Spooky season’s become big business. Now one of one North America’s spendingest holidays, Halloween spending is expected to reach $10.6 billion in 2022. That’s up from an all-time high of $10.1B last year. The average consumer plans to drop over $100 on candy, costumes, and decorations.
So, are these record numbers due to record participation after two years of socially-distant celebrations, are they a result of record inflation, or is it a bit of both?
We do the monster
The incredible shrinking candy bars
As Americans shell out over $3.1B on Halloween candy this year, they’ll get less for their money than ever before.
That’s shrinkflation for you — when companies reduce items without reducing prices.
Here’s something even scarier: candy’s experiencing regular inflation too. You likely won’t notice that your Reese’s got 0.1 ounces lighter, but there’s no missing a 35% higher price tag. Thanks to supply chain issues + increased sugar prices, Halloween candy prices have jumped an unlucky 13% since last October (Twix fans have got it the worst, with a 53% hike.) Overall sales volume is actually down for the first time in years, but don’t cry for the candy companies — Nestle and Hershey profits still increased after both raised their prices by 9.5% and 14%, respectively.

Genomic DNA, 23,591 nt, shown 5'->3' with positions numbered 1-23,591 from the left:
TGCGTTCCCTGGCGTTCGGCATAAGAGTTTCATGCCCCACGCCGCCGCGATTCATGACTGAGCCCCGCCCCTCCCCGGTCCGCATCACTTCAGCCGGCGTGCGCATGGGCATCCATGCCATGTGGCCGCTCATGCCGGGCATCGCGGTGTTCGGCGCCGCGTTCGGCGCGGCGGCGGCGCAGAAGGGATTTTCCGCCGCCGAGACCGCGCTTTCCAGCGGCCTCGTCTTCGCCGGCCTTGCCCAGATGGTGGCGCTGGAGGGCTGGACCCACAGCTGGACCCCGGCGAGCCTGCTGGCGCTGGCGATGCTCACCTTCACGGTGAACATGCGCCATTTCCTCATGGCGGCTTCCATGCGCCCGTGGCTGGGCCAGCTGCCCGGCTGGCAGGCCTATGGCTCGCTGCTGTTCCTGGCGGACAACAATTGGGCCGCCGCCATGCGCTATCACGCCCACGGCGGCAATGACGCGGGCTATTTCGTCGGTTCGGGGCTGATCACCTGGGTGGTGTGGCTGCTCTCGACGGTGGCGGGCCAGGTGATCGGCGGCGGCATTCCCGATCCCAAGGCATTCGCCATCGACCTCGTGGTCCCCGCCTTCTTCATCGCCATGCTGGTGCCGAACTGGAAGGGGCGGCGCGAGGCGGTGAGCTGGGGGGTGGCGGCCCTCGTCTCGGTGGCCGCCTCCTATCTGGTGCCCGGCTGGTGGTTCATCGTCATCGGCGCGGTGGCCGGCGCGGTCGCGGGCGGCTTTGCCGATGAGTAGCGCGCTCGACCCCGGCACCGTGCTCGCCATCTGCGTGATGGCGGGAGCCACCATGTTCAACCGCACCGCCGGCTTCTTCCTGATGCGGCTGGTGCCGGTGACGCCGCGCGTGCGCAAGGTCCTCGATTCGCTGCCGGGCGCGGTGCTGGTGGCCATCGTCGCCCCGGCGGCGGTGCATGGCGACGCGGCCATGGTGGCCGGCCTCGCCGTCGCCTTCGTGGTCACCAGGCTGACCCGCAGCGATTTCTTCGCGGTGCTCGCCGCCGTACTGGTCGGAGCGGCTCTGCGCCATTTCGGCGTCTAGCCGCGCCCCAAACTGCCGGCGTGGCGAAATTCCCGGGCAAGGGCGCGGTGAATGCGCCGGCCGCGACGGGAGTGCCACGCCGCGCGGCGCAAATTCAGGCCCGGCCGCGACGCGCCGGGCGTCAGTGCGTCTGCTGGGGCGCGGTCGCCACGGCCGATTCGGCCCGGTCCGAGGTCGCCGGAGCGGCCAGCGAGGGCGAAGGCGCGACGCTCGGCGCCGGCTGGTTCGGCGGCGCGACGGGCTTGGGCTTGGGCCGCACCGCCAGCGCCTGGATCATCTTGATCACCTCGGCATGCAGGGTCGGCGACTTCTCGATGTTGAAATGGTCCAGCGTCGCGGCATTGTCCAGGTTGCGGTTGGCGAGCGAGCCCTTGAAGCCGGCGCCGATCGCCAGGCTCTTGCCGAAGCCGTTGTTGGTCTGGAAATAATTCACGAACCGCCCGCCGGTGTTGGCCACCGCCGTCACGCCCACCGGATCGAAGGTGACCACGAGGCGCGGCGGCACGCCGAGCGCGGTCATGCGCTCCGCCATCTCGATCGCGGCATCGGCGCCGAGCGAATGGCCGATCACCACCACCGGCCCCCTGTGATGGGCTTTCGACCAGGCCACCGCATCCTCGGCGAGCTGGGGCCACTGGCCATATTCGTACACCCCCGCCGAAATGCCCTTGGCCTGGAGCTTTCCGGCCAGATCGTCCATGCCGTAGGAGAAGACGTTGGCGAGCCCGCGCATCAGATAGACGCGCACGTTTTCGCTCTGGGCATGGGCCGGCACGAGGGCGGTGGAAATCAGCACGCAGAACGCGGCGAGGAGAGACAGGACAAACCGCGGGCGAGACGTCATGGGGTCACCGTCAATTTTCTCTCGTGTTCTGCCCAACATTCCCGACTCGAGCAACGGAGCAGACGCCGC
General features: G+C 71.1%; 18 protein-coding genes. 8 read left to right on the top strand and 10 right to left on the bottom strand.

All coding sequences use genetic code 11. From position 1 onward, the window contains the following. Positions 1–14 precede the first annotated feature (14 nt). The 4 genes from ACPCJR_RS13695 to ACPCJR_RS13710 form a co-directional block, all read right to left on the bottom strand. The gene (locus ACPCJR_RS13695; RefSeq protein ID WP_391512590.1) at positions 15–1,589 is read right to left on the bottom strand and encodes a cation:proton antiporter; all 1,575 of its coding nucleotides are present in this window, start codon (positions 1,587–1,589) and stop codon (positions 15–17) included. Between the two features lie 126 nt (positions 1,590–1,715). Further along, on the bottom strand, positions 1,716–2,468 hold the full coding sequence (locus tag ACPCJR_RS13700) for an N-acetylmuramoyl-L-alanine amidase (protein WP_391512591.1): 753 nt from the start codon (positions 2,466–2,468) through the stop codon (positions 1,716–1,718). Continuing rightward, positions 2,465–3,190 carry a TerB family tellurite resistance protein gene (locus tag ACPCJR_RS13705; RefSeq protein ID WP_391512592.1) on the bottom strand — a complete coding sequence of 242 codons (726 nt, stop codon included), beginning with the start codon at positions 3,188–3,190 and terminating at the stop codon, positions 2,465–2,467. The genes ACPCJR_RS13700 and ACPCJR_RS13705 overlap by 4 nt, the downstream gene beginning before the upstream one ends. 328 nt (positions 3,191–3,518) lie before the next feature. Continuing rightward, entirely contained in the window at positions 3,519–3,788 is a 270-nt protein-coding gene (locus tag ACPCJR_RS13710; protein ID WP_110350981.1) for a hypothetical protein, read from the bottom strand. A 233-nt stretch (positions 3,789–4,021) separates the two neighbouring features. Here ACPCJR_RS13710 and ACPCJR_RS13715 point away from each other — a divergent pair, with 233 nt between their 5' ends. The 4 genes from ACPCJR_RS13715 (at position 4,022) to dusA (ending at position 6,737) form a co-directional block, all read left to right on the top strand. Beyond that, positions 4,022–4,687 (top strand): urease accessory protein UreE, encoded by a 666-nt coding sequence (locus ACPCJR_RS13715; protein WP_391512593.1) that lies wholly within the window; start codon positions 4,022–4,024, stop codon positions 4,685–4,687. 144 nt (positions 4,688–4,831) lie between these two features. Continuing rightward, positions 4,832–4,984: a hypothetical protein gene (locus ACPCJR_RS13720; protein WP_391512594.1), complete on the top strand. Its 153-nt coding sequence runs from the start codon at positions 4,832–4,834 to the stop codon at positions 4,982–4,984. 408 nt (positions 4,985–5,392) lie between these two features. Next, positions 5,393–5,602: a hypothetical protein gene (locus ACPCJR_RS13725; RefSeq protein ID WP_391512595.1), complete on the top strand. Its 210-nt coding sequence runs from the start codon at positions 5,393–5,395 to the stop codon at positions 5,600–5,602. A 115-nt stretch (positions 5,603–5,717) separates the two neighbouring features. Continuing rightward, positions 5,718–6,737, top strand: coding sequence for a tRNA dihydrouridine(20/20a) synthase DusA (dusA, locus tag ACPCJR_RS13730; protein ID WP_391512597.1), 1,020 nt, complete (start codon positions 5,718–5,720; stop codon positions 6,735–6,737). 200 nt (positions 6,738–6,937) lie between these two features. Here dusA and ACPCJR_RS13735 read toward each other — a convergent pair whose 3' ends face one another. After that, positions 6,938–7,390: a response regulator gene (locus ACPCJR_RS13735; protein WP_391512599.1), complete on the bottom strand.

DIY > store-bought costumes
More people are planning to dress up for Halloween this year, with Americans predicted to drop $2.9B on kids’ and adult costumes, plus a record $710M on costumes for their pets. There’s no official index to track costume cost, but an increase in clothing prices – up 5.5% since 2021 – should mean a return to DIY (especially now that Gen Z’s have made thrifting cool again). Unfortch, fabric and sewing supplies are also up 11%. Still, it’s better than trying to save a few bucks with that unlicensed “Blue Speed Mouse” costume.
A giant monster arms race
There is at least one Halloween standby that’s remained immune to inflation: Home Depot’s 12-foot-tall skeleton still costs $299, same as it did when it was introduced in 2020. “Skelly” has been a graveyard smash ever since, with annual sell-outs and eBay listings for $1K+. Lowe’s has responded with their own 12-foot animatronic mummy, as retailers raced to create enough supersized Halloween decor to keep up with demand. Now, you can kit out your lawn with a whole crew of enormous monsters, from 15-foot phantoms to giant werewolves, witches, even something called an “Inferno Pumpkin Skeleton.” Big box stores more than doubled their Halloween inventory in 2022, as decoration spending hit its own all-time high of $3.4 billion.
And so we’re welcoming our new giant skeleton overlords with the obvious question: trick or treat?